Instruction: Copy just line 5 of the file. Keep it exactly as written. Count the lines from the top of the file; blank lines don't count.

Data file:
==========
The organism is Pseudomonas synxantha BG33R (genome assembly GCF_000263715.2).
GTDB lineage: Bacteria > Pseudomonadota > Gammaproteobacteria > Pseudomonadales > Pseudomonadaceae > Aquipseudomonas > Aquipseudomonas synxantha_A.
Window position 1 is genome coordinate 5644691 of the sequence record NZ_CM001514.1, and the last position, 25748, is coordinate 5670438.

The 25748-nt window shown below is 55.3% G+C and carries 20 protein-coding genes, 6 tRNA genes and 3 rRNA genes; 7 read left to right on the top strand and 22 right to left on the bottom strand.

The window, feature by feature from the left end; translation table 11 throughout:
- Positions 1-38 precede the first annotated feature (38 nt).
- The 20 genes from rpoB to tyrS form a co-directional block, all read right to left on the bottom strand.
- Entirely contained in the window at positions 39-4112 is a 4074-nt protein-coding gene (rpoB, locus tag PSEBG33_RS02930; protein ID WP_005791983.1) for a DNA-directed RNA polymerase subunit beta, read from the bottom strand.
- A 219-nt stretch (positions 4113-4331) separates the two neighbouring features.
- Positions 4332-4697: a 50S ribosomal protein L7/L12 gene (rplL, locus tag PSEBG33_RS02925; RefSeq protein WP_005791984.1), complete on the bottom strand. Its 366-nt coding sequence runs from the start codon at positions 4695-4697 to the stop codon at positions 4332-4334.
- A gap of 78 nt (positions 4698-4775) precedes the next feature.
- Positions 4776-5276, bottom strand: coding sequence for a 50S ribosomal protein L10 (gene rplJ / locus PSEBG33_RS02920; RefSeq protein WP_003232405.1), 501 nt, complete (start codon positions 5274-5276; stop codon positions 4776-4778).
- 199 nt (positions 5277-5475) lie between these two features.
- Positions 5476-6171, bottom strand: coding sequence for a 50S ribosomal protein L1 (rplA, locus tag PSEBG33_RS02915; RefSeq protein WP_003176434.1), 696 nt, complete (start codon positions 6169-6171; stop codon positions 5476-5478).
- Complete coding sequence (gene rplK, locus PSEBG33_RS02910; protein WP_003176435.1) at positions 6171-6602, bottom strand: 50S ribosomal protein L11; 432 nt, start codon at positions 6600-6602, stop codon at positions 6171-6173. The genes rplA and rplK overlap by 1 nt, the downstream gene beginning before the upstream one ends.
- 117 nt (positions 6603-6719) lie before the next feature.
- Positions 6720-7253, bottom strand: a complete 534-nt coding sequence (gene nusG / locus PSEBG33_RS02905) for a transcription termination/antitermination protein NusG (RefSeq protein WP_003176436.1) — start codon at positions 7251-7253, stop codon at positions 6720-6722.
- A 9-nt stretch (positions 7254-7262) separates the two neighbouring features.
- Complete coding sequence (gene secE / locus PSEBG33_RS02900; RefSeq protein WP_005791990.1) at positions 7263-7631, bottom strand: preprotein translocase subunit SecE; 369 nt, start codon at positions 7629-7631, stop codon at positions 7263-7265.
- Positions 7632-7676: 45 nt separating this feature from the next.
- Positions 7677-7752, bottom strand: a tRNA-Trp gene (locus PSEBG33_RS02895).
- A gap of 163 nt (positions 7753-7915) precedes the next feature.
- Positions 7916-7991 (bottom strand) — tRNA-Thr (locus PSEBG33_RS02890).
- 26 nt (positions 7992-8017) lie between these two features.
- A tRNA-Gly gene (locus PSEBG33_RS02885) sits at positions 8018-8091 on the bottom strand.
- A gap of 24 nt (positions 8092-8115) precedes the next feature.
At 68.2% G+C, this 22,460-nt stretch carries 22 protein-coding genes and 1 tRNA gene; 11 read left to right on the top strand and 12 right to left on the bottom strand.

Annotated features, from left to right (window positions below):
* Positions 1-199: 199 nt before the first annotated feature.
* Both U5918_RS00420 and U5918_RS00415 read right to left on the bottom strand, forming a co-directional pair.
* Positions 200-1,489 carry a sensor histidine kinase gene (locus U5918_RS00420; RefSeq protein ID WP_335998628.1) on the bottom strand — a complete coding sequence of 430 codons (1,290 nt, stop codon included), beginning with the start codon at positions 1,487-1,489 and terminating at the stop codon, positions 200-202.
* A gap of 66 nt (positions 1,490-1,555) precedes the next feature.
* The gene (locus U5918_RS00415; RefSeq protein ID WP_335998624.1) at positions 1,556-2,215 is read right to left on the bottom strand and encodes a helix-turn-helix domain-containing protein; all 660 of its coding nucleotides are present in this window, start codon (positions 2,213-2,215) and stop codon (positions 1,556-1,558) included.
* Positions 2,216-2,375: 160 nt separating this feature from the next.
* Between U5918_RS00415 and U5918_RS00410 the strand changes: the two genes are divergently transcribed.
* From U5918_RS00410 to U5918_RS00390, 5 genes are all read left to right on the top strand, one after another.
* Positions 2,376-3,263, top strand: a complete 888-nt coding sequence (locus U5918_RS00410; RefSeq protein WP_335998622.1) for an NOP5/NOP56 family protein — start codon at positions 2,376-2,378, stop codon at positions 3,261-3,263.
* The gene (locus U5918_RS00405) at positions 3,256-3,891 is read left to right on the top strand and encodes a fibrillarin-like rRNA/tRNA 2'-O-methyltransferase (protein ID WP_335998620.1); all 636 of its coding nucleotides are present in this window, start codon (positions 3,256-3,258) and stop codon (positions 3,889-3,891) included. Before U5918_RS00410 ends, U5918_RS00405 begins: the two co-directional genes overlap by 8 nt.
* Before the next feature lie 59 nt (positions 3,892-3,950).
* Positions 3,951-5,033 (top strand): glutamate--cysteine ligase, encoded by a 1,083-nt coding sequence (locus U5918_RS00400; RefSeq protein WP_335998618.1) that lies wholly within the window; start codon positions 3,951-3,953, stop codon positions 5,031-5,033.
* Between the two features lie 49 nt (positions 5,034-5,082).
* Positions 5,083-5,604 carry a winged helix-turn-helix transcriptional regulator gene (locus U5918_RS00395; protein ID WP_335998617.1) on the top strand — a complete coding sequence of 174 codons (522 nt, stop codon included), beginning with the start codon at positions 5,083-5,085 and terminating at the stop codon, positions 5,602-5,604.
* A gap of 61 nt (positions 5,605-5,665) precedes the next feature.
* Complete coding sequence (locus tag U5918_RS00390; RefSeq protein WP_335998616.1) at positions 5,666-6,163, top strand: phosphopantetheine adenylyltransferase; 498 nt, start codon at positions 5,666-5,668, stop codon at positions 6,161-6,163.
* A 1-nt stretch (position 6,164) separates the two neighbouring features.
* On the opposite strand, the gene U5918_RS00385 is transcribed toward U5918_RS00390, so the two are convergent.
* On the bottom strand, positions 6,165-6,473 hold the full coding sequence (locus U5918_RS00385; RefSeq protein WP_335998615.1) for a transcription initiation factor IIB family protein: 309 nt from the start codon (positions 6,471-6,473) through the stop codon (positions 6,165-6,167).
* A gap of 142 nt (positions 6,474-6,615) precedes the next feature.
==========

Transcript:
The window, feature by feature from the left end; translation table 11 throughout: